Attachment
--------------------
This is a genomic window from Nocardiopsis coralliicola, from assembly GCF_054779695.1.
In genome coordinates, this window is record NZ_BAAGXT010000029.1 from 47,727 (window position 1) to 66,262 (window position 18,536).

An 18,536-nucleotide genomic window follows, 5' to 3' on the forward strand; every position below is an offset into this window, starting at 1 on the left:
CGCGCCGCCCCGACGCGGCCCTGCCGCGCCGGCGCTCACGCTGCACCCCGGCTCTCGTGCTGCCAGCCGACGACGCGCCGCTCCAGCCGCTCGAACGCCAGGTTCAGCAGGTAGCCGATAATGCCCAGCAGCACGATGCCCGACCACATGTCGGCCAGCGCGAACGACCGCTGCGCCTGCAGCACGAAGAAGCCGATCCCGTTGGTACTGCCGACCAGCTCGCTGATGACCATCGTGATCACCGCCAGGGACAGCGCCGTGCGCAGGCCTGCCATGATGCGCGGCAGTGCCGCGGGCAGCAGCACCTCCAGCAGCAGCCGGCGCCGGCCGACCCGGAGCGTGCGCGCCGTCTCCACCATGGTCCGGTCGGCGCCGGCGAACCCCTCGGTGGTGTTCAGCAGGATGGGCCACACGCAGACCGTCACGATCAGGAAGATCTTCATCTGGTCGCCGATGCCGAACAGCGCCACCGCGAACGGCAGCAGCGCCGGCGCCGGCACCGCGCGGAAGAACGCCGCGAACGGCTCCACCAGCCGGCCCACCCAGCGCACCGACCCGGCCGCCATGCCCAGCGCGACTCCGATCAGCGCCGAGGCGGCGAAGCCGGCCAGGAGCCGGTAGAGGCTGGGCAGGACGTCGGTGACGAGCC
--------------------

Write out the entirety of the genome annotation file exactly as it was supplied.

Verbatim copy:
This is a genomic window from Nocardiopsis coralliicola, from assembly GCF_054779695.1.
In genome coordinates, this window is record NZ_BAAGXT010000029.1 from 47,727 (window position 1) to 66,262 (window position 18,536).

An 18,536-nucleotide genomic window follows, 5' to 3' on the forward strand; every position below is an offset into this window, starting at 1 on the left:
CGCGCCGCCCCGACGCGGCCCTGCCGCGCCGGCGCTCACGCTGCACCCCGGCTCTCGTGCTGCCAGCCGACGACGCGCCGCTCCAGCCGCTCGAACGCCAGGTTCAGCAGGTAGCCGATAATGCCCAGCAGCACGATGCCCGACCACATGTCGGCCAGCGCGAACGACCGCTGCGCCTGCAGCACGAAGAAGCCGATCCCGTTGGTACTGCCGACCAGCTCGCTGATGACCATCGTGATCACCGCCAGGGACAGCGCCGTGCGCAGGCCTGCCATGATGCGCGGCAGTGCCGCGGGCAGCAGCACCTCCAGCAGCAGCCGGCGCCGGCCGACCCGGAGCGTGCGCGCCGTCTCCACCATGGTCCGGTCGGCGCCGGCGAACCCCTCGGTGGTGTTCAGCAGGATGGGCCACACGCAGACCGTCACGATCAGGAAGATCTTCATCTGGTCGCCGATGCCGAACAGCGCCACCGCGAACGGCAGCAGCGCCGGCGCCGGCACCGCGCGGAAGAACGCCGCGAACGGCTCCACCAGCCGGCCCACCCAGCGCACCGACCCGGCCGCCATGCCCAGCGCGACTCCGATCAGCGCCGAGGCGGCGAAGCCGGCCAGGAGCCGGTAGAGGCTGGGCAGGACGTCGGTGACGAGCC